Just what you don’t want to hear.
Dad: Susie, will you run down in the basement and bring me the crockpot?
Susie: DAAAAADDD!! Our basement is like a swimming Pool!!
As you walk down the steps you find four inches of water covering the entire basement floor. You see storage boxes completely soaked. Your son’s PlayStation is underwater. Water has started leaching up the drywall. You pick up the phone to call your Insurance Agent. “Hello I have water in my basement! Am I covered?”
The first question you are asked is “What is the source of the water?”
Depending on where the water came from, will determine if you do in fact have coverage for the loss. When water makes an unwelcome appearance in your basement it is usually from one of four sources.
#1: Water is from Broken / Leaking Plumbing Pipe – Covered
Photo by RoganJosh at Morguefile.com
If the source of the water in your basement is from a plumbing pipe that is inside your house, your homeowners policy will respond. You will have coverage for both the dwelling (floor coverings, drywall, furnace, water heater) as well as your contents (boxes, PlayStation, furniture). For this type of loss there are no special limits on the policy so you will have the full amount of dwelling and contents coverage that are listed on your policy available to you.
#2: Water is from Back-up of Sewer and Drains – Covered by Endorsement
Photo by Greener Method
This is the most frequent loss that we see. Water comes up thru the basement drain system or overflows from the sump pump crock. Unfortunately sump pumps do fail. They typically only last three to five years. A standard homeowners policy excludes coverage for this type of loss. In order for their to be coverage you have to have an Endorsement on your policy and yes it does cost a bit extra.
When purchasing the Back-up of Sewer and Drains endorsement you choose the amount of coverage that you need. The cost can range from $12-$20 per thousand dollars of coverage per year ($5000 of coverage would cost between $60-$100 per year). When choosing this amount be sure to keep in mind not only the cost of flooring, drywall, and your belongings but also the cost to adequately dry out the basement correctly (Which can cost $5000-$7500 alone).
#3: Water is from seepage thru the basement walls – Not Covered
Photo by AnomalousUnderdog at Morguefile.com
From time to time we do see this unfortunate loss. Water has found its way into your basement by seeping thru the basement wall itself. Most homeowners policies will exclude seepage. There are steps you can take to avoid a seepage problem.
- Make sure the ground around your home is graded correctly to divert water away from the exterior walls of your home.
- Keep gutters clean and operating properly.
#4: Water is from Surface water entering basement thru window or door-wall – Possible Coverage on a Flood Policy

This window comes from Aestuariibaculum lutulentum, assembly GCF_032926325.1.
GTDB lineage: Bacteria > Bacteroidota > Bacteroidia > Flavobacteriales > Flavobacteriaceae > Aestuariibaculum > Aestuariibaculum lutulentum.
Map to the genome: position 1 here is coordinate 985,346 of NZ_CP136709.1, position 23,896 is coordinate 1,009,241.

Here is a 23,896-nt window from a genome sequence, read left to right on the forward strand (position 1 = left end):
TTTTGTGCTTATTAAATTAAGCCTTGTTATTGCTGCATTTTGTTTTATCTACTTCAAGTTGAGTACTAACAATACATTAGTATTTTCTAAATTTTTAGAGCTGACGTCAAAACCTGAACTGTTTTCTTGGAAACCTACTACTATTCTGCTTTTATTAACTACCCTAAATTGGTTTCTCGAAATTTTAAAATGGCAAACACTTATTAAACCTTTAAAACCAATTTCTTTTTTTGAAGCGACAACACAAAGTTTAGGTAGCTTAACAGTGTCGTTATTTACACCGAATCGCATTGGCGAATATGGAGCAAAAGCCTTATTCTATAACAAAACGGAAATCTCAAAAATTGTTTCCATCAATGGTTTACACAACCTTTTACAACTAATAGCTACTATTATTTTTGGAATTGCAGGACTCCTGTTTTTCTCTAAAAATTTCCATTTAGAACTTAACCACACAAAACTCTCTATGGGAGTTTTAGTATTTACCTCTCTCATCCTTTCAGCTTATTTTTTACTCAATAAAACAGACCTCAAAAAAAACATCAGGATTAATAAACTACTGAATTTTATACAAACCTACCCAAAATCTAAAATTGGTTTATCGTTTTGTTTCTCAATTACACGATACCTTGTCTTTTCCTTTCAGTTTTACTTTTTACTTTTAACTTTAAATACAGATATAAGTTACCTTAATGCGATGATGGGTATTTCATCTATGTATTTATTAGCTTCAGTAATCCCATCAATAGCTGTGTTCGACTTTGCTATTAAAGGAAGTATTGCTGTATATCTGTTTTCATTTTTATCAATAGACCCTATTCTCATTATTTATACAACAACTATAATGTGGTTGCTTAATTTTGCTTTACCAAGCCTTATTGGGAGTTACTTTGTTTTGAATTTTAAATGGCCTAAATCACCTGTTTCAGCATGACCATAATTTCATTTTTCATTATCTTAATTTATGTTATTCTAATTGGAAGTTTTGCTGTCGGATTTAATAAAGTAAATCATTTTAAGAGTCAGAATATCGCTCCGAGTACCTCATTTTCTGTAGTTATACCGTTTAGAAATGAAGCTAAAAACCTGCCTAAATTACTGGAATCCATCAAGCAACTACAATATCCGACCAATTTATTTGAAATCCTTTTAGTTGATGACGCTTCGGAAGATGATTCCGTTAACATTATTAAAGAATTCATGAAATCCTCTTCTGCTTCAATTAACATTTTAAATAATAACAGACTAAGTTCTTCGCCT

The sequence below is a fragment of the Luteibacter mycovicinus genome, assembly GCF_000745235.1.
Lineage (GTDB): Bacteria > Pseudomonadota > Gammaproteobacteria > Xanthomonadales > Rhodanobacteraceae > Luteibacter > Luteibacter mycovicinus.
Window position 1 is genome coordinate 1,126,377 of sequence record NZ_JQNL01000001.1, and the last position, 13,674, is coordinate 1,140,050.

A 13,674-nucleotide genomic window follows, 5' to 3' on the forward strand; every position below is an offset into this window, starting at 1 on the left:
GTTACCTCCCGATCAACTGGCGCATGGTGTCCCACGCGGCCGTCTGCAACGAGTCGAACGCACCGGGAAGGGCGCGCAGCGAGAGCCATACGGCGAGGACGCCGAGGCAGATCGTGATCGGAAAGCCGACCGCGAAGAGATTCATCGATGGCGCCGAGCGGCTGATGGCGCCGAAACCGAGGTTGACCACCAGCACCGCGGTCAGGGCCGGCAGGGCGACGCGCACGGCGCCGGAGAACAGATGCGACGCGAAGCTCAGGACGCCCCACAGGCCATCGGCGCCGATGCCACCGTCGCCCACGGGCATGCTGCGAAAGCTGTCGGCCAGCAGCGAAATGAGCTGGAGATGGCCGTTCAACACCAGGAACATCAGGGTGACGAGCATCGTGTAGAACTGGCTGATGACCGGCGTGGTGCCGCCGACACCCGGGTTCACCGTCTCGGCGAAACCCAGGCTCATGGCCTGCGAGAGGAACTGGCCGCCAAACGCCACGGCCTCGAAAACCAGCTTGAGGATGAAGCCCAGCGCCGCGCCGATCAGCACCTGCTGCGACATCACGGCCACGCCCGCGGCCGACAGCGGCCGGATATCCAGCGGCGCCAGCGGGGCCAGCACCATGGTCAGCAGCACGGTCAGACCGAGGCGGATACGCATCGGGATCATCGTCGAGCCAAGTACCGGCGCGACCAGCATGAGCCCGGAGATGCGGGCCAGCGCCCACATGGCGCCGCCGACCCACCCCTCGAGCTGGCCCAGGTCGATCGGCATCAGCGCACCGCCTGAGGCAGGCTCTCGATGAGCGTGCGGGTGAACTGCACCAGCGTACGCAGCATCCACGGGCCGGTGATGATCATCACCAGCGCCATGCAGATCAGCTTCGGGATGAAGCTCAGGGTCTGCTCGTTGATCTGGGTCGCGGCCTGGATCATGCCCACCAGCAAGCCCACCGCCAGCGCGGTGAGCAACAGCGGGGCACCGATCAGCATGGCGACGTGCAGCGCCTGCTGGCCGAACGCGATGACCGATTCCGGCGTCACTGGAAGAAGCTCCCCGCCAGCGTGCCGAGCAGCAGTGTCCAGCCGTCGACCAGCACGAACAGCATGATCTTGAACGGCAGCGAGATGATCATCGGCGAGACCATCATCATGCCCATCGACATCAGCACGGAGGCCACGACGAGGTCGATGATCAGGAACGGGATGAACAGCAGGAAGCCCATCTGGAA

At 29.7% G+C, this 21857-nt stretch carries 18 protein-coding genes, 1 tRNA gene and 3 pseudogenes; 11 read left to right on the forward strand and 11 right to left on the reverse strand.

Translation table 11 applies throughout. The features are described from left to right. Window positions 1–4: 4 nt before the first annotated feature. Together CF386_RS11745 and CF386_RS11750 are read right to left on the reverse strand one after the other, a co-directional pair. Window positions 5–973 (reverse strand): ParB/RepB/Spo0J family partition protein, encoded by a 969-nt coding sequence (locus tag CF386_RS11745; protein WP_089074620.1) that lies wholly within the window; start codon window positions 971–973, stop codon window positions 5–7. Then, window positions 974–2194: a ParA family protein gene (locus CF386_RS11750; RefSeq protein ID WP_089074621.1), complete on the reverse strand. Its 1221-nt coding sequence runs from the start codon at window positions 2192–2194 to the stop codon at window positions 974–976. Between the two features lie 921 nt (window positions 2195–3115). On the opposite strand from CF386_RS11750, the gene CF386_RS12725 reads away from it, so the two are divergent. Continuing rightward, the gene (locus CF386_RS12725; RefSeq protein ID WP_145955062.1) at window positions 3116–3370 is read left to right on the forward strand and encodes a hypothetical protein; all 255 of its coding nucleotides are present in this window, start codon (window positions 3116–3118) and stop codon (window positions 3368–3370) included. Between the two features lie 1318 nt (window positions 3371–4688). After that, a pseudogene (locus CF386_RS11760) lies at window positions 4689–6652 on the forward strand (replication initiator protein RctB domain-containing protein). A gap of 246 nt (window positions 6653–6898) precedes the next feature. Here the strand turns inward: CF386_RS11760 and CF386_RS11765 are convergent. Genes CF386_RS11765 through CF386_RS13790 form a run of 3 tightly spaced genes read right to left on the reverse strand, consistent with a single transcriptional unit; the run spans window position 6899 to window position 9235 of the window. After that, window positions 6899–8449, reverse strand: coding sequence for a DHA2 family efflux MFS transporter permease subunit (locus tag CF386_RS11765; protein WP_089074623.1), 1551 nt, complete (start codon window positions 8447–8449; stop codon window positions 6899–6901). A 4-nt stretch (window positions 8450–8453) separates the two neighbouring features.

Photo by kconnors at Morguefile.com
A standard homeowners policy excludes water damage caused by surface water. Depending on the circumstances there may be coverage if you have a separately purchased flood policy. For a flood policy to respond the surface water has to be a temporary condition where 2 or more acres of normally dry land or two or more properties are inundated by water or mudflow.
The cost of the additional flood policy can vary greatly depending on the location of your home and almost impossible to give a ballpark cost without a conversation with your agent.
You can find more info on the National Flood Insurance Program by visiting floodsmart.gov.
Tips and Tricks:
After determining if the damage is covered or not the next step is to start the repair process. We highly recommend getting a professional restoration company to start the drying out process as soon as possible. Although the process isn’t inexpensive it can save you in repair costs and they can typically save a lot of your contents by professionally cleaning. These companies have powerful extraction equipment, industrial fans and dehumidifiers. We recently had a client try to dry out their basement with a shop vac and fans for three days and was making little headway. After three days they started noticing a smell. The professionals were called in and the home was dry within 24 hours.
When storing your belongings in the basement we recommend using Rubbermaid totes in lieu of cardboard boxes. With just an inch or two of water a cardboard box (and its contents) will be ruined. A Rubbermaid tote will withstand a lot of water.
Another product that we love is “Leak Frog” water alarm. Place a couple of these cute little frogs in your basement and at the first sense of water they will set off an alarm that you can’t miss! You can purchase them from Amazon here.
If you have any questions or comments at all please comment here, reach out to us by phone/email/facebook/smoke signal…. Oh wait. Not smoke signal. We don’t want to discuss how your home is covered for fire!